London: Broadsheet LLC and the National Accountability Bureau (NAB) returned to the High Court of London after failing to reach an agreement on interest and fees, and also paid the remaining US$1,222,037.90 (£892,521.50) owed by the Pakistani anti-government agency. -graft regulator as part of the contract signed with the UK asset recovery company.
Allen and Overy’s lawyer representing the Pakistani government told Broadsheet and its chief executive Kaveh Moussavi that the country agreed to pay 1,222,037.90 US dollars and 110 pounds, but would not pay 33,646.84 pounds in interest and 35,000 pounds in fees.
Broadsheet’s lawyers at Crowell & Moring have filed a request with the court, demanding that Pakistan also pay interest and expenses when paying the US$1.2 million owed.
After months of litigation and delays, the Pakistani government’s lawyers stated before the court hearing this week that they had obtained the approval of the National Bank to pay 1,222,037.90 US dollars, but the discussion and approval of the remaining amount or otherwise may take time.
Broadsheet’s lawyers responded that in this case, they would ask the court to issue an order to pay interest and fees.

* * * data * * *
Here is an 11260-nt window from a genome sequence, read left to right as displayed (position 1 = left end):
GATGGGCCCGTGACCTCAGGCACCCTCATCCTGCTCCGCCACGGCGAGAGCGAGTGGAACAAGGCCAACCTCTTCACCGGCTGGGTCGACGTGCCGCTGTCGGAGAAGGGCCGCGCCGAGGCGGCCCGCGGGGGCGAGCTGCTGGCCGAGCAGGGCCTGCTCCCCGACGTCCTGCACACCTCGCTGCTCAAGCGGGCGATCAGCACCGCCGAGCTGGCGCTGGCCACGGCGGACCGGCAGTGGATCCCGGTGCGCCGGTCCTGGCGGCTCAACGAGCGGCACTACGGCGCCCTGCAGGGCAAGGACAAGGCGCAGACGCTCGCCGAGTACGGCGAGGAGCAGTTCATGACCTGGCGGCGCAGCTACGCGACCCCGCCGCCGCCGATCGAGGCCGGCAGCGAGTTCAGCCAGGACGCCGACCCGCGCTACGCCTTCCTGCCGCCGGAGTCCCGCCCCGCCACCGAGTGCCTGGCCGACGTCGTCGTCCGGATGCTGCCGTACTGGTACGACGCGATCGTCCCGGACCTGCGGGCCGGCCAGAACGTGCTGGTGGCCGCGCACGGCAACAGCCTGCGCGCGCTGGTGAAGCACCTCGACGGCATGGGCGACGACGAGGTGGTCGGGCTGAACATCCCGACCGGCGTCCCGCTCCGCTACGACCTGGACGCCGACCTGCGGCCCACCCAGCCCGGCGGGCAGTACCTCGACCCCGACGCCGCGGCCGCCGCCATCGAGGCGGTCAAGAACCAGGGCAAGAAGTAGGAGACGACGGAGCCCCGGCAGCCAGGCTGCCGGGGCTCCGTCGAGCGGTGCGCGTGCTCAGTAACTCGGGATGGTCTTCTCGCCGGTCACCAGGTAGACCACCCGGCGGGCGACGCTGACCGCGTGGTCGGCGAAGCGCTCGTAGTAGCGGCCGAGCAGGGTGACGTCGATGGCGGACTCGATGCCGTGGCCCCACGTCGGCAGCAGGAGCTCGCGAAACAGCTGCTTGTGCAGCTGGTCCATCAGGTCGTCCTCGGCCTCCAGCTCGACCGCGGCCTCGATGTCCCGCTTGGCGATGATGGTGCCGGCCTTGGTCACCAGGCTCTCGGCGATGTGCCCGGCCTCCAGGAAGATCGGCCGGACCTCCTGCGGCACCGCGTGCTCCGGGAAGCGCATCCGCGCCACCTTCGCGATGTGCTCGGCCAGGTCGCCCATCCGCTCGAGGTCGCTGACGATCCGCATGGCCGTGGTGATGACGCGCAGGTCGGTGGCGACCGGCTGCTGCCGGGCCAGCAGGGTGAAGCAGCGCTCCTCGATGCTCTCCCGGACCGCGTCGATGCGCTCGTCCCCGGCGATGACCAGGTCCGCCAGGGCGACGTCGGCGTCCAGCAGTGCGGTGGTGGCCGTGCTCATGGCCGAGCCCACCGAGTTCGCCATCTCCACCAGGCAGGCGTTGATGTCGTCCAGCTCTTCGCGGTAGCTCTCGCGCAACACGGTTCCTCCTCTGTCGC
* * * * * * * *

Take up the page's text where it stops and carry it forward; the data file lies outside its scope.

According to a letter seen by Geo News, NAB’s lawyers stated that according to the court’s order, they were only instructed to pay the funds frozen by the United Bank of London, and did not approve the payment of interest and fees. The amount held by the bank.
More than two decades ago, Pakistan hired Broadsheet LLC to track the assets belonging to former prime minister Nawaz Sharif and his family, as well as several other politicians and businessmen, including Asif Ali Zardari and Benazir Butto.
Pakistan violated its signed agreement to terminate the contract early. After Kaveh Moussavi, who actually owns Broadsheet, submitted the case to the sole arbitrator, Sir Anthony, the case has cost Pakistan nearly $65 million in legal fees and compensation. Evans QC is based on the rules of the Chartered Institute of Arbitrators.
The arbitration judge found that Pakistan “conspired to commit criminal fraud” to the Isle of Man. Broadsheet’s lawyers persuaded the London High Court to confiscate Pakistan’s assets in United Banking Limited (UBL) in December 2020. Since then, Broadsheet filed a further claim for the remaining arrears in the form of interest and expenses.
After Pakistan lost the case, the Broadsheet dispute lasted for several months, involving Kaveh Moussavi, Anjum Dar based in Germany, Shahzad Akbar, the accountability assistant to Pakistani Prime Minister Imran Khan, and the Daily Mail reporter David Rose, Dr. Pucks and Zafar Ali. Several QC stories have been spread.
The case will be heard in front of the master.